Any tract on Indian planning begins with Jawaharlal Nehru. A core of interrelated economic ideas underlay his economic thinking. Modern technology for development was one of the few economic choices he made. For Nehru, “the economy that bases (itself) on the latest technical achievements of the day must necessarily be the dominating one”. Concern for national self-sufficiency led Nehru to focus on industrialization to avoid being drawn into what he called economic imperialism.
Most recent critiques of Nehru’s planning—Montek Singh Ahluwalia’s Tarlok Singh lecture or Manmohan Singh’s JRD Tata Lecture—don’t deal with his arguments.
In the mid 1950s, we got the Mahalanobis Plan. It was a logical exercise and was used by many to feather their nests. By almost a religious commitment, a third of the investment was to go into capital goods. Even a decade-and-a-half later, my teachers at home and abroad were fascinated. The causal chain algebra was the opiate. Consumer goods could not be traded to buy machines and wages were not to be spent. I revered the professor for his statistics, inter-penetrating network sampling and the National Sample Survey, but how would people eat? Ashok Rudra showed that if people started eating and consuming, the model will lead to inflation. I found that even in the version where the state taxed savagely there was not enough food.
In my first stint in the Planning Commission in the mid 1970s, heading its all-powerful perspective planning division, I was mandated to build a plan for food self-reliance. We did it with zeal. The original green revolution of the late 1960s had petered out and we did the work which earlier plans had ignored. We looked into the conditions under which the farmer in Haryana, Andhra and Bihar grew grain and built it into our plan models. Those models succeeded and Indira Gandhi never had to beg for grain again. Her critics often forget that the money she put into agriculture—for completing irrigation projects, groundwater and seeds—is unsurpassed in real terms in the last century. She listened to the planners even if the finance ministry and development institutions stood in opposition. The 1970s also saw the first oil shock. India was the first country to come out of the energy crisis and finance minister C. Subramaniam used the deliciously Indian double negative, a negative rate of inflation, rather than saying that prices were falling to describe it all. What was wrong with all this? It was left to I.G. Patel, the former Reserve Bank governor, to tell me over masala chai and bhajia at our frequent meetings that the problem was our lack of a strategic plan for our import substitution and export promotion-led growth model.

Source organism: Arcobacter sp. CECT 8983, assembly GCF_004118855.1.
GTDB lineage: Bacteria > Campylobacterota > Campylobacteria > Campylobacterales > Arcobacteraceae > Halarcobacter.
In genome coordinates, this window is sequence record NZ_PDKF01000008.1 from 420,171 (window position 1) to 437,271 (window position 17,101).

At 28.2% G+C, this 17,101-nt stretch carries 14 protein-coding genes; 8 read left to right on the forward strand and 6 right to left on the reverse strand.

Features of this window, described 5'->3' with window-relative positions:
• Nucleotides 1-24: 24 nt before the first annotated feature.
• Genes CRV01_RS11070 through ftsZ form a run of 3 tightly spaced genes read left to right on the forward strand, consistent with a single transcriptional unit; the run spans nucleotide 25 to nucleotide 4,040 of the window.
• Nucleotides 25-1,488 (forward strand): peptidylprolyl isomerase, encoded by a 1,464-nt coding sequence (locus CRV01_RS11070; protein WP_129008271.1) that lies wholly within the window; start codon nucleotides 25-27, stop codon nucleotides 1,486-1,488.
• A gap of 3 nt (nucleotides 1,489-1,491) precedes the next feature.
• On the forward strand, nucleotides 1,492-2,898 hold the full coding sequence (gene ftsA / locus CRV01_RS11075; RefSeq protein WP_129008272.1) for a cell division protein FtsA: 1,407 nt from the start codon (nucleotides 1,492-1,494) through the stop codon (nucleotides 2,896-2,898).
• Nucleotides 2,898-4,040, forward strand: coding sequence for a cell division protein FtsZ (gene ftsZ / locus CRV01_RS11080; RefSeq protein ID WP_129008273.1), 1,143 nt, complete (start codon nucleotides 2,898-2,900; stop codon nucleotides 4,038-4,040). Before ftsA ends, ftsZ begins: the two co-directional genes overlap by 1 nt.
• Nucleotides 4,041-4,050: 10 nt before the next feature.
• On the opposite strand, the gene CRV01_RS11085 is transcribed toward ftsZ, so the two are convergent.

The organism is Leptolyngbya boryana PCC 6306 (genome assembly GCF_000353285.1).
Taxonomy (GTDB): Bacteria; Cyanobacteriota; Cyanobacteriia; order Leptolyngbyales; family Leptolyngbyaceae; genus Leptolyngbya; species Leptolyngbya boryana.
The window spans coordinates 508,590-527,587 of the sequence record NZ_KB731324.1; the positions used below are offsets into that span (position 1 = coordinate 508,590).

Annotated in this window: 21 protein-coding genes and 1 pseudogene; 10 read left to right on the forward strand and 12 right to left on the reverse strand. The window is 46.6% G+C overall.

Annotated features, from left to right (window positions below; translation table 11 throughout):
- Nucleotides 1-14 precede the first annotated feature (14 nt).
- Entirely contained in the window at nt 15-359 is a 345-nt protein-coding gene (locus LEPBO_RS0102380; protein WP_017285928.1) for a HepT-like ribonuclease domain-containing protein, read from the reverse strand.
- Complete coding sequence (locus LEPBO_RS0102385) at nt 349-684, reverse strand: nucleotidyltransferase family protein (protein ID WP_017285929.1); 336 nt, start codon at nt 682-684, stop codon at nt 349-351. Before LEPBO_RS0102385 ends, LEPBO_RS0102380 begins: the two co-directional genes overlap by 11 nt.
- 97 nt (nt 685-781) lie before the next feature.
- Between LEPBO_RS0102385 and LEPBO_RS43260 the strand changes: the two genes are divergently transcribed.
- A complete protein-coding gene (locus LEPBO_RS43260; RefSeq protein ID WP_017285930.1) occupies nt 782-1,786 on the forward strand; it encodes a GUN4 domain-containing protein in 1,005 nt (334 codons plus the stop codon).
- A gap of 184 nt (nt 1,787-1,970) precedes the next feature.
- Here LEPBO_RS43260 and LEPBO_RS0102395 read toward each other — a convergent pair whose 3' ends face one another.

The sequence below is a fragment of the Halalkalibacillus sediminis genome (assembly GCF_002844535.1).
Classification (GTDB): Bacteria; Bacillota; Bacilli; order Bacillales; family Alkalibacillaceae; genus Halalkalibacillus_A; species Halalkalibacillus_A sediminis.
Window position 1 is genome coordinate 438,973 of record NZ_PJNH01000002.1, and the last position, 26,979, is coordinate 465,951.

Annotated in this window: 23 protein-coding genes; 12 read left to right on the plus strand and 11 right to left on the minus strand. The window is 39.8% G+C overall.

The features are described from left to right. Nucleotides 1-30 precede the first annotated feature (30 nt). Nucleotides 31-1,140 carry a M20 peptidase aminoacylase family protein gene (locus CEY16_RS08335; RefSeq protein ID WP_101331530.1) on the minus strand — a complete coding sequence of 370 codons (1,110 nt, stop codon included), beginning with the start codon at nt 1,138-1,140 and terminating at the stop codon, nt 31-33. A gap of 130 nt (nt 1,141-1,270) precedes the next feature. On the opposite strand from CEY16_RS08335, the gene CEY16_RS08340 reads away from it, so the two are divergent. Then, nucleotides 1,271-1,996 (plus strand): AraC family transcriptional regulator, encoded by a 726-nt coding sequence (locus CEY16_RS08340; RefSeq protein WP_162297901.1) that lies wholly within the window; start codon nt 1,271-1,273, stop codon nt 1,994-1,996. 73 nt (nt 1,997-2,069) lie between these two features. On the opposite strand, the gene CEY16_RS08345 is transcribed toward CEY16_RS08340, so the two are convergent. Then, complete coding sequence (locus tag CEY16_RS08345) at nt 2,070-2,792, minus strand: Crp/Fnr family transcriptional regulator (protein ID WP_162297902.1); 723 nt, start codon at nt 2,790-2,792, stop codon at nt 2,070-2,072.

He was disturbed that we ignored the Japanese ministry of international trade and industry’s experiments, since the East Asian Tigers were then still cubs. The gap between plans and implementation, which would have used markets as a part of strategic policy, was big and growing. He was right and today I accept I was wrong in my feeling that the Japanese were an appendage to imperialism.